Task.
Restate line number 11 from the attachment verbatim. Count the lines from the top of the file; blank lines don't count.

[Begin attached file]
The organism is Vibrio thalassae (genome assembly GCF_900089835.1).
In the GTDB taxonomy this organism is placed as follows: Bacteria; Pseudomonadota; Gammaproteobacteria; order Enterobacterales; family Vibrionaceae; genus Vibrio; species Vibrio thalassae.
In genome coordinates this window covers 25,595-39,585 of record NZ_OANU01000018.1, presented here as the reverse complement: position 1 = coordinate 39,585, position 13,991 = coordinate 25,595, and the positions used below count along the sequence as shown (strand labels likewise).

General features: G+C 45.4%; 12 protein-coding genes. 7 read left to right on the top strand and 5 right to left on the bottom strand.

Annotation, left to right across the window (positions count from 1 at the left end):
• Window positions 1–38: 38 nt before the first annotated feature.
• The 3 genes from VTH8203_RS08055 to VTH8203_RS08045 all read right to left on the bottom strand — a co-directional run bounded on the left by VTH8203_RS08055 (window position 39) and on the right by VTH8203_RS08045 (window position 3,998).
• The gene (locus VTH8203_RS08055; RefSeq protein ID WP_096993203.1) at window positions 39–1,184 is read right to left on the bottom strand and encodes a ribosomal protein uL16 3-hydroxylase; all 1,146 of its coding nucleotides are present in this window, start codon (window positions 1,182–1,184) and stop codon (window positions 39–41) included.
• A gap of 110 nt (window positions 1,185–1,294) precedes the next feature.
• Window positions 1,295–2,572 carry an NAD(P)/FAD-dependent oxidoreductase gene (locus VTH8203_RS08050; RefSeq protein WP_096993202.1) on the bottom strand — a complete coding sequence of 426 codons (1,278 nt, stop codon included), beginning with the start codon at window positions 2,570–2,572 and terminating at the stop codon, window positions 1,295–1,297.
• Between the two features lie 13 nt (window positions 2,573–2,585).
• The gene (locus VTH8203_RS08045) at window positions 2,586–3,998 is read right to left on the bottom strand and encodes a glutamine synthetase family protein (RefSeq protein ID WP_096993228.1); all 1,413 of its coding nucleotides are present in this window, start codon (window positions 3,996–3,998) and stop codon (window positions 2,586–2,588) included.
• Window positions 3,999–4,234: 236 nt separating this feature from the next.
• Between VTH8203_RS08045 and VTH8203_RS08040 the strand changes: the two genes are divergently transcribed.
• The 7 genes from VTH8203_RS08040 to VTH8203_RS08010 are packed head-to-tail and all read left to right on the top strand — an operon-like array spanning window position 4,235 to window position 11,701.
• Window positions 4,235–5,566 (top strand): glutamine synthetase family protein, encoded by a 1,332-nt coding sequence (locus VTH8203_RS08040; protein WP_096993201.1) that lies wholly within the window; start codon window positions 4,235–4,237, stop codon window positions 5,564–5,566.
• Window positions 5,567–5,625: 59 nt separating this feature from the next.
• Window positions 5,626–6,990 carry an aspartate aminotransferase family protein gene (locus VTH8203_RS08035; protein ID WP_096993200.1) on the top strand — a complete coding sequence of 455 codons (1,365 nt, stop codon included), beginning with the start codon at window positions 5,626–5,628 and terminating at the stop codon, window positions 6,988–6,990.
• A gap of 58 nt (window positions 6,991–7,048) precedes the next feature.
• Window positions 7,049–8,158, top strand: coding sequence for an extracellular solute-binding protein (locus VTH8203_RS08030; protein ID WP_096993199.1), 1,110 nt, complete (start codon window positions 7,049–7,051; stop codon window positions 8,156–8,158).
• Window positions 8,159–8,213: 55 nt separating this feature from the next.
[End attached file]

• Between the two features lie 13 nt (window positions 2,573–2,585).